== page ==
Photographers ‘given free rein’ to take topless Kate pictures
Kate was in full view of road and ‘should have been more careful’ according to colleague of photographer who took ‘decent’ pictures
THE PLACE from where a paparazzo is thought to have taken topless photographs of Kate, the Duchess of Cambridge, is a public road less than a mile away from the chateau where she was staying. The colleague of another photographer, who took “decent” photographs of Kate with her bikini on, has said the future queen should have known this and been more careful.
Meanwhile Prince William’s decision to “take any action within the law” against the French magazine Closer over the publishing of topless photos of his wife Kate, the Duchess of Cambridge, has seemingly done nothing to prevent the spread of the pictures.
Chi, an Italian magazine owned by the same company as Closer, will publish a 26-page photo special tomorrow, containing 50 images from the set.
A spokesman has said The Duke and Duchess of Cambridge “will take any action they can within the law to seek redress”. Apparently, this means that as well as a civil prosecution against Closer, they will also pursue a criminal case against all those involved in publication of the pictures. According to the Sunday Mirror Prince William has told his aides: “I want them jailed”. He is reportedly prepared to testify in court to ensure this happens.
The Irish Daily Star became the second publication to carry the photos yesterday. Editor Michael O’Kane said: “The Duchess would be no different to any other celeb pics we would get in, for example Rihanna.
“She’s not the future queen of Ireland so really the only place this is causing fury seems to be in the UK and they are very very tasteful pictures.”
But a royal spokesman said: “There can be no motivation other than greed.”
Next up for the pictures is Italian magazine Chi, which will publish its special edition tomorrow. The cover is already available online and carries the headline: ‘Scandal at court: the Queen is naked’. Alfonso Signorini, editor of the magazine, which is part of former Italian prime minister Silvio Berlsconi’s empire, told The Sunday Times: “Surely it’s unusual to see the future queen of England topless? I think it is the first time in history so it deserves an extraordinary edition.” He says he has 200 pictures of Kate sunbathing topless in his possession.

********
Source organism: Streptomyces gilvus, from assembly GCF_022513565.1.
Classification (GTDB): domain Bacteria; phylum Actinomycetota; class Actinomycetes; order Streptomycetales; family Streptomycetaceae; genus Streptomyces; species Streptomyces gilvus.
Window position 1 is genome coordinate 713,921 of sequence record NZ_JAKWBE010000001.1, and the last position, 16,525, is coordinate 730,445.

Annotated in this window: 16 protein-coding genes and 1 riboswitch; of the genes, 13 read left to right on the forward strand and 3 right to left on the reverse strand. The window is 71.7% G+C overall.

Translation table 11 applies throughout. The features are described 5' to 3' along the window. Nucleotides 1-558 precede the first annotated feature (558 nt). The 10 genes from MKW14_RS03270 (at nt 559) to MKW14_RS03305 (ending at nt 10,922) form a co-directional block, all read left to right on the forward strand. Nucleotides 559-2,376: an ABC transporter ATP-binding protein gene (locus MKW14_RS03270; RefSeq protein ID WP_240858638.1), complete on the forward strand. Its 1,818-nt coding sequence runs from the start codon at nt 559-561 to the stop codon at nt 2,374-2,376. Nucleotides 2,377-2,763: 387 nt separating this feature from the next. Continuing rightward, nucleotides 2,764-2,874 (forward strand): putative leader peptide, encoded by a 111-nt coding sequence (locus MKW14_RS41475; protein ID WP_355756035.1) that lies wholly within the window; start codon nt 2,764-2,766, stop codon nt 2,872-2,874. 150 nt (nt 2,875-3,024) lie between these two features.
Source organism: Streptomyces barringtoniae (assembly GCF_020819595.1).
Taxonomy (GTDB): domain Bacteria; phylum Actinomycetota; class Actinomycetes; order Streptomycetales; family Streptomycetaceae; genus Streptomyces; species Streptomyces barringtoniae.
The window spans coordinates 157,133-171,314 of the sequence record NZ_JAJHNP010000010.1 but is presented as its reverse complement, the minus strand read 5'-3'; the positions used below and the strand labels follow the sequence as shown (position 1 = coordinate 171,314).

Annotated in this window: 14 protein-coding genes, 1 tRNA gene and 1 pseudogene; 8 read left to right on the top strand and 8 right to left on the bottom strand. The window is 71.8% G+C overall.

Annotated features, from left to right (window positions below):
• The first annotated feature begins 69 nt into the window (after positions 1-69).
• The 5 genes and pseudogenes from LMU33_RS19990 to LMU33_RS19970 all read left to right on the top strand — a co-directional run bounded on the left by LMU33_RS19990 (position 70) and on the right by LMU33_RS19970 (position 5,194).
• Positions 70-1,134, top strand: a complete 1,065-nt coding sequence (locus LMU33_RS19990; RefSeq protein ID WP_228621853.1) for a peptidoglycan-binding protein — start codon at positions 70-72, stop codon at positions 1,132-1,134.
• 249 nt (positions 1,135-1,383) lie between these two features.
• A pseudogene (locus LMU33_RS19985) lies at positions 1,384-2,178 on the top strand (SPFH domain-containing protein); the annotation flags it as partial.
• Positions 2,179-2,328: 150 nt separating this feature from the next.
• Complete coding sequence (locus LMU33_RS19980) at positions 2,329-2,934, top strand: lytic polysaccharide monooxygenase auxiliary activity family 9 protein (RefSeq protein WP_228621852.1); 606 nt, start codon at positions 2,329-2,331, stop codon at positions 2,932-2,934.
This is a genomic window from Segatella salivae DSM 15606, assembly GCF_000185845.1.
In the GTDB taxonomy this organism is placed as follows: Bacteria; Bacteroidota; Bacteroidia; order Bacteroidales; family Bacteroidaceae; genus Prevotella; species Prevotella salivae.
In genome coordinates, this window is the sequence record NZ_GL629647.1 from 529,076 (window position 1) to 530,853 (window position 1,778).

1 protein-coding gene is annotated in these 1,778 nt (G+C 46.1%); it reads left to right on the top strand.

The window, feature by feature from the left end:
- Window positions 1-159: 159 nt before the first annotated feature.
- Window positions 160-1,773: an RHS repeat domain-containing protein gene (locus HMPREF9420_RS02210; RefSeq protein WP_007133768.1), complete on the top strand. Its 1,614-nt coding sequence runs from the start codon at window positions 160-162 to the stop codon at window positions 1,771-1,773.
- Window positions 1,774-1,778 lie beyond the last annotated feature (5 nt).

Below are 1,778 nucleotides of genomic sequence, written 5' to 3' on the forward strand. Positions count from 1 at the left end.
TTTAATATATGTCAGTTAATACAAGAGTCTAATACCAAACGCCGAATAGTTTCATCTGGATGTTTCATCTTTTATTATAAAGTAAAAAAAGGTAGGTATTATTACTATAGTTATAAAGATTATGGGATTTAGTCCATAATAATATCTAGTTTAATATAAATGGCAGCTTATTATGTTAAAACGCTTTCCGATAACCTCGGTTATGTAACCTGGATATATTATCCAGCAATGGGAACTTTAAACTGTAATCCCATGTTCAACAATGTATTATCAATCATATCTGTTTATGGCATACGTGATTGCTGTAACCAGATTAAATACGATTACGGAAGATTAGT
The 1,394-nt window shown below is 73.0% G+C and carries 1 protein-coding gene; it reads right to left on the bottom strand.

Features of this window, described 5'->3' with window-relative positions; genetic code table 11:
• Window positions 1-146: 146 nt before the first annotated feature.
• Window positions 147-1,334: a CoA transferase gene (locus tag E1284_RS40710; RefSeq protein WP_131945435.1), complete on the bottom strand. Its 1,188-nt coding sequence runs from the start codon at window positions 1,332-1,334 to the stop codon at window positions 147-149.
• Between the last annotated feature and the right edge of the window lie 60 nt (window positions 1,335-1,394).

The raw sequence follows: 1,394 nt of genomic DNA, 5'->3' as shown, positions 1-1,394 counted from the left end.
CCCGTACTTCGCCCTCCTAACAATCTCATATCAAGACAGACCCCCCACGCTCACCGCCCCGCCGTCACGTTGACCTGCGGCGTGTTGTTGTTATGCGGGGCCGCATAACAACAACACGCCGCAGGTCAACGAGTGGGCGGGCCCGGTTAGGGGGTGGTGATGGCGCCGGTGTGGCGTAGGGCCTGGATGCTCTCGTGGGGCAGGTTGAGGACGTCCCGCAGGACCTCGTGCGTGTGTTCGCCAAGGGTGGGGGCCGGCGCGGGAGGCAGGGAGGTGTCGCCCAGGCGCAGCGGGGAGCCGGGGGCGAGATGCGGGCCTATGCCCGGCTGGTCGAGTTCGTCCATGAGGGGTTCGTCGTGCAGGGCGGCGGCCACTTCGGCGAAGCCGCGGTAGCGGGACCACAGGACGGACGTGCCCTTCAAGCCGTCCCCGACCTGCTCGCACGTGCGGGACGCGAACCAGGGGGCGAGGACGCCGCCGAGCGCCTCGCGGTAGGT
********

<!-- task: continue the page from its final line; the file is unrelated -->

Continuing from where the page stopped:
Although no British newspaper will dare touch the photographs, German and American publications are said to be considering publishing them.
Meanwhile, a paparazzo who took photographs of Kate sunbathing – but not topless – at the Chateau D'Autet in Provence, has said there was no security around the property. Valerie Suau added that she had free rein to do what she liked and that the royal couple were in full view of the road. She describes her photographs as “all decent”.
A colleague of Suau told the Mail on Sunday: “There were other people around, including walkers and cyclists, as well as staff at the chateau.
“The Duchess was sure to have known this, and perhaps should have been a bit more careful about displaying her body in such a prominent position.”
The Mail article includes a picture of the roadside location from where the topless photographs are thought to have been shot with a long lens. There is a clear view of the house, but it is a tiny dot in the distance. Various media reports calculate the distance at between 0.5 and 0.8 miles.
Suau’s photographs, none of which showed Kate topless, were published in local newspaper La Provence.
Her claims about lax security are likely to spark a debate over whether Prince William and his wife can continue to travel with such a small security detail.
Crispin Black, writing in the Independent on Sunday, says: “The Barret M82 sniper rifle, used by the IRA to great effect against the British army in South Armagh in the 1990s, is accurate to 1,800 metres (1.1 miles). British soldiers in Afghanistan have claimed kills at even greater distances – as have the Taliban, who have a tradition of accurate marksmanship.”
Given the range of modern threats, Black concludes, protection officers need to change the way they carry out security surveys. “There is a silver lining, though – if a sniper can't see you, nor can the paparazzi.”